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Why Sanders Stays in the Race

The statements, views and opinions expressed in this column are solely those of the author and do not necessarily represent those of this site. This site does not give financial, investment or medical advice.

Hillary Clinton needs to win 613 of the remaining 775 pledged delegates to clinch the Democratic Party nomination for president.

With Clinton neck-and-neck with Senator Bernie Sanders in the opinion polls for Tuesday’s California primary, where 475 pledged delegates are at stake, it’s very unlikely she’ll have the required 2,383 pledged delegates going into the Philadelphia convention next month.

That means Clinton will need the votes of super-delegates, those unelected, pre-selected, party insiders chosen specifically to prevent a grass-roots insurgent candidate like Sanders.

Clinton leads Sanders by a large margin among super-delegates who indicate how they intend to vote. But unlike pledged delegates, bound by the voters’ will, the super-delegates can change their minds right up to the convention night when they must cast their ballot.

But that is not what the Associated Press misleadingly reported on Tuesday. It has prematurely declared Clinton the Democratic nominee, even though she’s short of the required pledged delegates. AP and other corporate media are making a huge assumption that the super-delegates will stick with her until Philadelphia.

Sanders has several strong arguments to get them to change their minds. First, he does much better against Republican nominee Donald Trump than Clinton does in every poll.  Second, Clinton could still be indicted by the Justice Department before the convention for her mishandling of classified information on her private email server. 

Third, around this point in the 2008 Democratic race, Clinton also trailed Barack Obama by a large number of pledged delegates, yet she refused to leave the race. She even floated the possibility that Obama could be assassinated, invoking the June 1968 slaying of Robert F. Kennedy on the night he’d won the California primary. There’s probably more chance of Clinton’s indictment than there was of Obama’s assassination.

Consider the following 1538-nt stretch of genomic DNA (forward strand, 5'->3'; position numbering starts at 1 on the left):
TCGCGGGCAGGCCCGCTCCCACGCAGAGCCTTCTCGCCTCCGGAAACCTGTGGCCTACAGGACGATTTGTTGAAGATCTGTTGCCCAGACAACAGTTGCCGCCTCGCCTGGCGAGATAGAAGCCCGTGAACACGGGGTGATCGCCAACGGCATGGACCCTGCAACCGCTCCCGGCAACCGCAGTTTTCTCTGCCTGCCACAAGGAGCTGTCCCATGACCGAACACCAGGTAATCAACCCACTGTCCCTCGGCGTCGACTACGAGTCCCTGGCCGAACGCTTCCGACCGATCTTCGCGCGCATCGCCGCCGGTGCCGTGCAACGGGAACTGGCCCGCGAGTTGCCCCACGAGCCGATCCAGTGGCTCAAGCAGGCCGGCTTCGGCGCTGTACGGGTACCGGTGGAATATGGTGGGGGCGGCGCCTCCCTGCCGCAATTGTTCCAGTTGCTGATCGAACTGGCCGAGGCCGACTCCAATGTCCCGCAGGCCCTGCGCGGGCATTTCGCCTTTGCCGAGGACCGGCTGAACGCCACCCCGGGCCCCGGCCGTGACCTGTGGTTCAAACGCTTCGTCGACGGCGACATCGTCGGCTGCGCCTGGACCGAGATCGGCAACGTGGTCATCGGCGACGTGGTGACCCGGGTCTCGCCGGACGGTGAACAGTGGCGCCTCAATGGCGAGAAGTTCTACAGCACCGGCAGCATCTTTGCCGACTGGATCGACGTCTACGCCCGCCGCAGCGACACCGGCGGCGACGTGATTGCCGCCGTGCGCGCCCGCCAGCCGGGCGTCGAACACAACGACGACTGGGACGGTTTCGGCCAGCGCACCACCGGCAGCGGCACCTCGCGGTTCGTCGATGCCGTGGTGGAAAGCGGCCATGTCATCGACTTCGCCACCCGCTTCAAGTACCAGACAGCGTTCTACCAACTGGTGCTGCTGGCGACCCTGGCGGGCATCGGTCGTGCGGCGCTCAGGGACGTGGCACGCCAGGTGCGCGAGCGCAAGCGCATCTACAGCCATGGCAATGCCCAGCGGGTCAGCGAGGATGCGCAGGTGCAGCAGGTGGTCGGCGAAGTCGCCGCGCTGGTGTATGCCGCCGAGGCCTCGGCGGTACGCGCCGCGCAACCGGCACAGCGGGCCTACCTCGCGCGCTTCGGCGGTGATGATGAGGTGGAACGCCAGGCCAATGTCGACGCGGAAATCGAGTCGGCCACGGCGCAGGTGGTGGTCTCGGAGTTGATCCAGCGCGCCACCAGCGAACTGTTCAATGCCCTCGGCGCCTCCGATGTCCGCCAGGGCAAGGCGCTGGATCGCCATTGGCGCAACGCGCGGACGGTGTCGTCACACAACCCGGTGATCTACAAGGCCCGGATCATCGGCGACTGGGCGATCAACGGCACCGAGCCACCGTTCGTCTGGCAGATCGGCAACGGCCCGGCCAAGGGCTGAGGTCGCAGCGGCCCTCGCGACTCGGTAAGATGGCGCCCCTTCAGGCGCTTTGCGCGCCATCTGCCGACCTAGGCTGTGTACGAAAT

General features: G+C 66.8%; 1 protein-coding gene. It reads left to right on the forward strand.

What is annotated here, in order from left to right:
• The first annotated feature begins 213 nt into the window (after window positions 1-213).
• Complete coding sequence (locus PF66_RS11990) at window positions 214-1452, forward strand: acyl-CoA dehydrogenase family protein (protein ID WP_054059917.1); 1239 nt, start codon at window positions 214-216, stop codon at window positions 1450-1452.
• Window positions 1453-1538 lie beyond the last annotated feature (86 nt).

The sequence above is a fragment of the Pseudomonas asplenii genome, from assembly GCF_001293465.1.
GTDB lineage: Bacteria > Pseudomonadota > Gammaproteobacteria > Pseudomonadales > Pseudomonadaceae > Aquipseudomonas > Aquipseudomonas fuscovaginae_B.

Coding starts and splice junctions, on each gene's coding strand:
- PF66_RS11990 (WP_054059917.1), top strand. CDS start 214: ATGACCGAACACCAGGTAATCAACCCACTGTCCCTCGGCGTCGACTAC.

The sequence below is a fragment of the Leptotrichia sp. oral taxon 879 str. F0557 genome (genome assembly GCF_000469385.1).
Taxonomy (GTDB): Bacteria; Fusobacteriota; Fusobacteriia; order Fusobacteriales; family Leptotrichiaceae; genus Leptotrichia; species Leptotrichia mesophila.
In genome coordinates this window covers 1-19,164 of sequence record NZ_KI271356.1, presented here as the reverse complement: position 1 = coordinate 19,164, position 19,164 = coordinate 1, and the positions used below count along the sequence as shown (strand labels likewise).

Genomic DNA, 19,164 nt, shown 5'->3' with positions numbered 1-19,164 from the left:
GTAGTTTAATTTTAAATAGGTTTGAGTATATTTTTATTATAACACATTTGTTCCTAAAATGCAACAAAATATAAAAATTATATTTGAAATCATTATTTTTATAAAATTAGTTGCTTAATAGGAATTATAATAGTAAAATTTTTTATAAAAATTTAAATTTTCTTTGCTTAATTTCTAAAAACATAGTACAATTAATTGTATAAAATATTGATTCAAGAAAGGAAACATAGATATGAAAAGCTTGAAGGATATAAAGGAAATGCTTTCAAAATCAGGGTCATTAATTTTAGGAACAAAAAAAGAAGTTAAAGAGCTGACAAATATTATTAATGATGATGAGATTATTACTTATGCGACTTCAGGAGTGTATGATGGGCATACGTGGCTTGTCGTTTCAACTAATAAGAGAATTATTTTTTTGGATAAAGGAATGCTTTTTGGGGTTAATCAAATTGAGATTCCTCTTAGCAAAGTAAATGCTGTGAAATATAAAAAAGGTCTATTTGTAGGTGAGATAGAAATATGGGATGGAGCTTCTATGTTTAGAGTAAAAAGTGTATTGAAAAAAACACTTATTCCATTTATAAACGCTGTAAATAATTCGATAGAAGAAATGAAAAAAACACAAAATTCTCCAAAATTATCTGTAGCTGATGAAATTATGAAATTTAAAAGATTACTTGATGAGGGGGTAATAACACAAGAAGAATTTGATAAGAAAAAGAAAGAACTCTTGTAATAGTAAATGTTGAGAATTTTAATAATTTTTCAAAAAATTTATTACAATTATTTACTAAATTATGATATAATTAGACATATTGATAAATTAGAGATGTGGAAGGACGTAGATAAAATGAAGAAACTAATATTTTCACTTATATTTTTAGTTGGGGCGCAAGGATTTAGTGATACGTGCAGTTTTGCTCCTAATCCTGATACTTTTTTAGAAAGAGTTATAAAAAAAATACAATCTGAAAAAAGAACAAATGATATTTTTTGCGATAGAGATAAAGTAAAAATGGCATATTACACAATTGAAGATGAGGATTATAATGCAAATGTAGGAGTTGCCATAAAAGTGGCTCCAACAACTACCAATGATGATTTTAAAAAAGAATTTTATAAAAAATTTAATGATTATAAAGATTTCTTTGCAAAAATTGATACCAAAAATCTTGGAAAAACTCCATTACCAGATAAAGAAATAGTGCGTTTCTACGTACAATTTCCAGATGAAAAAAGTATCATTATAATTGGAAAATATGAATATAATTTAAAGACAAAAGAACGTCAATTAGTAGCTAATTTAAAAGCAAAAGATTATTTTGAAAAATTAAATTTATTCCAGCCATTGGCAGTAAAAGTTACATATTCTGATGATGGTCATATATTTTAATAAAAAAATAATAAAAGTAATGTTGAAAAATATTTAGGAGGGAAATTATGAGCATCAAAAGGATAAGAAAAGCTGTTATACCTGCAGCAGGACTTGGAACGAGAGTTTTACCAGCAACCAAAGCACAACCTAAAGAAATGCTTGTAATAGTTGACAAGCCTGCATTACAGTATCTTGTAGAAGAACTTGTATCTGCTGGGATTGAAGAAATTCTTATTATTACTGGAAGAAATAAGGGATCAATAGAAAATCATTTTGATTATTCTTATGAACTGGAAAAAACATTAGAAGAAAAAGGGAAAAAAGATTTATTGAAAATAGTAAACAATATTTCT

Fourth, Sanders has very little baggage. There are virtually no scandals in his past. There is little that Trump’s opposition research can dig up on him compared to the library full of dirt they will get on Clinton. Sixth, in a year of anti-Establishment fervor on both left and right it seems very risky for the Democrats to put up a quintessential Establishment figure like Clinton to face the populist Trump.

Given these facts, Sanders would be foolish not to lobby the super-delegates until that night in Philadelphia. And that’s why he’s staying in the race. Not because he’s bitter. Not because he wants to damage Clinton.

But because he thinks he can still win.

You wouldn’t know it from corporate media.  It smears Sanders with both news and opinion pieces that portray him as an angry, old egomaniac who stubbornly stays in the race only to  hurt Clinton out of vindictiveness, and thus helpTrump. And it tries to portray all his supporters as angry and violent, ready to strike respectable people at anytime.

Even if he suffers a blowout in California, Sanders has several strong arguments with the super-delegates that Democrats would have a much better chance with him in November. But his biggest obstacle may be something even more important to the Democratic establishment than winning the White House: protecting their class privilege. 

Sanders has stirred up masses of people who pose a threat to those privileges. His   proposed policy changes could cut into their entrenched interest. Trump’s rhetoric on the right has made similar appeals to suffering workers and formerly middle class Americans. But Trump is a demagogue exploiting that sentiment, while Sanders may genuinely try to make reforms that could challenge those on top. 

Sanders is a greater threat to elite Democrats’ class privilege than the billionaire Trump is. Trump is a better bet not to mess with the status quo and may even push for more government concessions to the rich.

Therefore it is unlikely, short of a Clinton indictment, that the super-delegates will listen to Sanders. And if she is indicted, there’s talk in Washington of inserting Vice President Joe Biden or Secretary of State John Kerry as the last minute nominee.

But that risks a self-fulfilling prophecy by Establishment Democrats of the reaction they fear most in Philadelphia.


The statements, views and opinions expressed in this column are solely those of the author and do not necessarily represent those of this site. This site does not give financial, investment or medical advice.

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